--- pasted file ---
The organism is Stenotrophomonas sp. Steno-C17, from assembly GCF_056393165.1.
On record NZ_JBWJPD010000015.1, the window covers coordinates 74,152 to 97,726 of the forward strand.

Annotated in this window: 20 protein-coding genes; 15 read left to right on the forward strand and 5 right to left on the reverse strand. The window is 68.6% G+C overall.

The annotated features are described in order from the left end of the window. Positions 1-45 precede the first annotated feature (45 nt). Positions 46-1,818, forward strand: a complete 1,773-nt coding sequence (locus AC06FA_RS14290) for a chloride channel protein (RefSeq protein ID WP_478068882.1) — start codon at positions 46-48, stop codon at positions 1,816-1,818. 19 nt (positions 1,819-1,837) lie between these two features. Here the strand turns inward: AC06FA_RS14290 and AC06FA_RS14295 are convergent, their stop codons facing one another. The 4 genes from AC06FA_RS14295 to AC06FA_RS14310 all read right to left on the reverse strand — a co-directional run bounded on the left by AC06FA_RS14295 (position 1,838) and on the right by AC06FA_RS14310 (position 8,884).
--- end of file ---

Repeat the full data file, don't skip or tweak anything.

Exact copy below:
The organism is Stenotrophomonas sp. Steno-C17, from assembly GCF_056393165.1.
On record NZ_JBWJPD010000015.1, the window covers coordinates 74,152 to 97,726 of the forward strand.

Annotated in this window: 20 protein-coding genes; 15 read left to right on the forward strand and 5 right to left on the reverse strand. The window is 68.6% G+C overall.

The annotated features are described in order from the left end of the window. Positions 1-45 precede the first annotated feature (45 nt). Positions 46-1,818, forward strand: a complete 1,773-nt coding sequence (locus AC06FA_RS14290) for a chloride channel protein (RefSeq protein ID WP_478068882.1) — start codon at positions 46-48, stop codon at positions 1,816-1,818. 19 nt (positions 1,819-1,837) lie between these two features. Here the strand turns inward: AC06FA_RS14290 and AC06FA_RS14295 are convergent, their stop codons facing one another. The 4 genes from AC06FA_RS14295 to AC06FA_RS14310 all read right to left on the reverse strand — a co-directional run bounded on the left by AC06FA_RS14295 (position 1,838) and on the right by AC06FA_RS14310 (position 8,884).